Is There a Relationship Between Diuretics and Erectile Dysfunction?
High blood pressure. Erectile dysfunction (ED). Your risk of both these conditions increases with age—but what if treating one makes the other worse?
Unfortunately, diuretics—one of the most commonly prescribed drugs for hypertension (high blood pressure)—can also contribute to ED. Here's what you need to know about diuretics, their link to erectile function and your options for managing both.
What are diuretics for?
Diuretics, aka water pills, are commonly prescribed for high blood pressure. They influence your kidneys to help your body release more sodium and water. This reduces the amount of liquid in your bloodstream, thus reducing blood pressure, according to Todd Jarrell, M.D., a urologist at Urology Associates of Columbus in Columbus, Georgia, and a virtual family practice physician with online healthcare provider Galileo.
"Imagine a water balloon filled to bursting with water," he said. "If you let out a bit of water, there is less pressure in the balloon."
Flushing out fluid from the body has other effects, too. Diuretics are most commonly used for high blood pressure, but they can also be prescribed to treat the following conditions:
- Edema (swelling)
- Heart failure
- Kidney stones
- Liver failure
- Male pattern baldness
You might have seen water pills sold over the counter. Some foods act as natural diuretics, according to Jamie Lee McIntyre, R.D.N., a registered dietitian nutritionist in Portland, Oregon. Watermelon, cucumber, lemon and caffeinated beverages can increase urine output, but that doesn't mean you can swap them out for a prescription diuretic if you're concerned about erectile dysfunction.
Different diuretics affect people differently.
"If you have a medical condition or are taking medications, it's important to talk to your healthcare provider before incorporating diuretic supplements or large amounts of diuretic foods into your diet," McIntyre said.
Is there a link between diuretics and erectile dysfunction?
More than 50 percent of American adults ages 40 to 59 have hypertension, according to the Centers for Disease Control and Prevention (CDC). In 2003, an estimated 45 percent of these patients were prescribed diuretics.
Unfortunately for male patients, whose risk of ED climbs about 10 percent each decade, diuretics can also contribute to ED.
The link is pretty straightforward: Diuretics decrease blood pressure throughout the whole body, including the penis. Decreased blood flow to the penis is a primary contributor to ED. Some diuretics can lead to zinc deficiency, a contributor to low testosterone, which can also be a factor in ED.
"While most people taking diuretics do not have an issue with erectile dysfunction, diuretics can occasionally make it hard to achieve an erection," Jarrell said. "This can happen with diuretics because they can decrease the amount of blood flowing to the penis, which is needed for an erection."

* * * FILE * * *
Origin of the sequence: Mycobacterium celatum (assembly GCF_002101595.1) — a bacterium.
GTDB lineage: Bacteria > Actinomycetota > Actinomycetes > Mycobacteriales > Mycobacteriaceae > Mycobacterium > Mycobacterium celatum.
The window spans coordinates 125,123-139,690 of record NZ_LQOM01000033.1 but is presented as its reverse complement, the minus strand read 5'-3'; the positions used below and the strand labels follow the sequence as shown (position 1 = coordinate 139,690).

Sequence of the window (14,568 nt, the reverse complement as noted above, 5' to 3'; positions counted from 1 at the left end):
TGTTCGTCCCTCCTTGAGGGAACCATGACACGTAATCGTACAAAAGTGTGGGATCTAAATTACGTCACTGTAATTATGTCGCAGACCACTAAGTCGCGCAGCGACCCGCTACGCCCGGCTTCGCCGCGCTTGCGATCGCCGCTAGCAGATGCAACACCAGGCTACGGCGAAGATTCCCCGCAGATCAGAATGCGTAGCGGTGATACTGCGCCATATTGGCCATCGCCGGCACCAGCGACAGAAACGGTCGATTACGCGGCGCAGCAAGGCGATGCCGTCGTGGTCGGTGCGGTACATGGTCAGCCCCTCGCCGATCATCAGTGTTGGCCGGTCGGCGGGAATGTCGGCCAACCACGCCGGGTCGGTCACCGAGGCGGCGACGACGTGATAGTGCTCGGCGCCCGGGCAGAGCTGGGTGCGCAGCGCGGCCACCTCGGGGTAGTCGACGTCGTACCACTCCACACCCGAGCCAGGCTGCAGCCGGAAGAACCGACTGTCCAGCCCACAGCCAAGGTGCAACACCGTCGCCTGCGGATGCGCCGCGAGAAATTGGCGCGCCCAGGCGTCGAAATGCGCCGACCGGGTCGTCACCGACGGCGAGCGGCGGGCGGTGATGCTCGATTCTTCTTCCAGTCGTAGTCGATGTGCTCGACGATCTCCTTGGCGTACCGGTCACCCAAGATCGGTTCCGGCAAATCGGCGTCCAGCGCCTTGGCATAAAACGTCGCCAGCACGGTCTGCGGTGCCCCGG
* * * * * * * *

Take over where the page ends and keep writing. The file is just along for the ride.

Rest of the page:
What can you do if your diuretics are causing ED?
If you think your ED is caused or exacerbated by diuretics, the first step is to tell your doctor. A healthcare professional can help create a personalized treatment plan that considers both your medications and lifestyle.
If you have hypertension and ED, you have options. You can talk to your doctor about possibly changing your blood pressure medication or adding a new medication to help with erectile difficulties.
Not all blood pressure medications contribute to ED, Jarrell explained. He suggests talking to your doctor about the possibility of swapping out your diuretics for calcium channel blockers, ACE inhibitors, or angiotensin-receptor blockers.
Even if a diuretic is necessary to manage hypertension, there are options to solve ED complications.
"There are medications such as sildenafil (Viagra) and tadalafil (Cialis), that can often be prescribed to help with erectile dysfunction," Jarrell said.
In addition to medications, wearable devices can help. Eddie by Giddy® is an FDA-registered Class II medical device designed to treat erectile dysfunction and improve male sexual performance. Its design and shape optimize blood flow by putting pressure on the veins of the penis but not the arteries. In 2021 clinical trials, Eddie was shown to be effective in treating men with physically, psychologically and pharmacologically induced erectile dysfunction.
Medications and devices can improve erections, but they're not the only options. Dietary and lifestyle changes can contribute to better erectile health, too, McIntyre said.
Sometimes, drugs might be necessary for moderate to severe ED, but these recommendations from McIntyre and Jarrell can also help:
- Maintain a healthy weight. Men with overweight or obese bodies have an increased risk of developing hypertension and ED. Maintaining a healthy weight through diet and exercise can help with the prevention and management of both.
- Eat for your heart. Foods that are good for your heart are good for blood flow throughout the body. These include fruits, vegetables, whole grains and lean animal- and plant-source proteins, McIntyre said.
- Limit alcohol. High alcohol consumption can contribute to ED. McIntyre suggests limiting yourself to one or two servings when you drink or cutting it out completely.
- Exercise regularly. Daily movement reduces stress, a contributor to ED, and boosts blood flow and energy. Consistent 30-minute daily walks have been linked to a 41 percent decrease in the risk for ED.
Just because hypertension is so prevalent doesn't mean it has to affect you, especially if you observe a healthy lifestyle. But if it does, don't let its treatment affect you further, especially sexually. Speak with your doctor and figure out a plan that works for your health and your erections.